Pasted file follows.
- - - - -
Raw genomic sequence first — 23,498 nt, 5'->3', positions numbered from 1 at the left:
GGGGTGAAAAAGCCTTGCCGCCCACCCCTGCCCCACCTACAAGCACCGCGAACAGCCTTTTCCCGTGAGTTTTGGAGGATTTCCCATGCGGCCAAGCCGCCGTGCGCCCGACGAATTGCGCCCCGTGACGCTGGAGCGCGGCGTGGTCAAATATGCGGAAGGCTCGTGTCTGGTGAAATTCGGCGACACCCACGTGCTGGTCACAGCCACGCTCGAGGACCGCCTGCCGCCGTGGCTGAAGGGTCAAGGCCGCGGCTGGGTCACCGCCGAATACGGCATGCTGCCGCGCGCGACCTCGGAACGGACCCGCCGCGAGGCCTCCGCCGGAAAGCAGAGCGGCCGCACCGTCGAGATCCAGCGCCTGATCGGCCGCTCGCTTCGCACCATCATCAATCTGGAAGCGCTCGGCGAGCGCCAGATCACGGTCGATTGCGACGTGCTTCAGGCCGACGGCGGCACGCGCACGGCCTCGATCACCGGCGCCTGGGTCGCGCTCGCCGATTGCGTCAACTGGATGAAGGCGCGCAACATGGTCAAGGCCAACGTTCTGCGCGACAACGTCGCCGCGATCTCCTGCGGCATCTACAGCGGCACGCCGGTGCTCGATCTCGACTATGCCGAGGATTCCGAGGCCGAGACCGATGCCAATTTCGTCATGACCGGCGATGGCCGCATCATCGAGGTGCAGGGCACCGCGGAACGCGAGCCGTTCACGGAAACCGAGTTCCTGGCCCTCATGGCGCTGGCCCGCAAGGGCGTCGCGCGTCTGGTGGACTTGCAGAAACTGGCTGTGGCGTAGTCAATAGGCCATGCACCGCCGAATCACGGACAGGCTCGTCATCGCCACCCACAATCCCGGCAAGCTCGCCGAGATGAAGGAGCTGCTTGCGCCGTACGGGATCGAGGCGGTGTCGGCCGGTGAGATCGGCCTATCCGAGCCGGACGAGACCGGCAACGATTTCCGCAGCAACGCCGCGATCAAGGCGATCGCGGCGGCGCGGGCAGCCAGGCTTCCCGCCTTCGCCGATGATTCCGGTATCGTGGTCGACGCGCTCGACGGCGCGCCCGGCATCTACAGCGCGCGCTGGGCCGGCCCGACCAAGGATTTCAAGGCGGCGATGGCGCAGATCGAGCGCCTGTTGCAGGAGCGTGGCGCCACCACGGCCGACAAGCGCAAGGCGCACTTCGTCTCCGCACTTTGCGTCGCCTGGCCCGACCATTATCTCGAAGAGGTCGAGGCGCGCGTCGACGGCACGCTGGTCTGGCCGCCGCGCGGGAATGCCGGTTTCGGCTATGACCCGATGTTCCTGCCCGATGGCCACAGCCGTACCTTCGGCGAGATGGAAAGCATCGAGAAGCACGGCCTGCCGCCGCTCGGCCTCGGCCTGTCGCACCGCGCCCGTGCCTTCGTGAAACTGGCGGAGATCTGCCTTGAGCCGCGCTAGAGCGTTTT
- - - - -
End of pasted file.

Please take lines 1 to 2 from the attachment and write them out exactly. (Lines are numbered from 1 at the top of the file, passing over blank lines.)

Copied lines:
Raw genomic sequence first — 23,498 nt, 5'->3', positions numbered from 1 at the left:
GGGGTGAAAAAGCCTTGCCGCCCACCCCTGCCCCACCTACAAGCACCGCGAACAGCCTTTTCCCGTGAGTTTTGGAGGATTTCCCATGCGGCCAAGCCGCCGTGCGCCCGACGAATTGCGCCCCGTGACGCTGGAGCGCGGCGTGGTCAAATATGCGGAAGGCTCGTGTCTGGTGAAATTCGGCGACACCCACGTGCTGGTCACAGCCACGCTCGAGGACCGCCTGCCGCCGTGGCTGAAGGGTCAAGGCCGCGGCTGGGTCACCGCCGAATACGGCATGCTGCCGCGCGCGACCTCGGAACGGACCCGCCGCGAGGCCTCCGCCGGAAAGCAGAGCGGCCGCACCGTCGAGATCCAGCGCCTGATCGGCCGCTCGCTTCGCACCATCATCAATCTGGAAGCGCTCGGCGAGCGCCAGATCACGGTCGATTGCGACGTGCTTCAGGCCGACGGCGGCACGCGCACGGCCTCGATCACCGGCGCCTGGGTCGCGCTCGCCGATTGCGTCAACTGGATGAAGGCGCGCAACATGGTCAAGGCCAACGTTCTGCGCGACAACGTCGCCGCGATCTCCTGCGGCATCTACAGCGGCACGCCGGTGCTCGATCTCGACTATGCCGAGGATTCCGAGGCCGAGACCGATGCCAATTTCGTCATGACCGGCGATGGCCGCATCATCGAGGTGCAGGGCACCGCGGAACGCGAGCCGTTCACGGAAACCGAGTTCCTGGCCCTCATGGCGCTGGCCCGCAAGGGCGTCGCGCGTCTGGTGGACTTGCAGAAACTGGCTGTGGCGTAGTCAATAGGCCATGCACCGCCGAATCACGGACAGGCTCGTCATCGCCACCCACAATCCCGGCAAGCTCGCCGAGATGAAGGAGCTGCTTGCGCCGTACGGGATCGAGGCGGTGTCGGCCGGTGAGATCGGCCTATCCGAGCCGGACGAGACCGGCAACGATTTCCGCAGCAACGCCGCGATCAAGGCGATCGCGGCGGCGCGGGCAGCCAGGCTTCCCGCCTTCGCCGATGATTCCGGTATCGTGGTCGACGCGCTCGACGGCGCGCCCGGCATCTACAGCGCGCGCTGGGCCGGCCCGACCAAGGATTTCAAGGCGGCGATGGCGCAGATCGAGCGCCTGTTGCAGGAGCGTGGCGCCACCACGGCCGACAAGCGCAAGGCGCACTTCGTCTCCGCACTTTGCGTCGCCTGGCCCGACCATTATCTCGAAGAGGTCGAGGCGCGCGTCGACGGCACGCTGGTCTGGCCGCCGCGCGGGAATGCCGGTTTCGGCTATGACCCGATGTTCCTGCCCGATGGCCACAGCCGTACCTTCGGCGAGATGGAAAGCATCGAGAAGCACGGCCTGCCGCCGCTCGGCCTCGGCCTGTCGCACCGCGCCCGTGCCTTCGTGAAACTGGCGGAGATCTGCCTTGAGCCGCGCTAGAGCGTTTT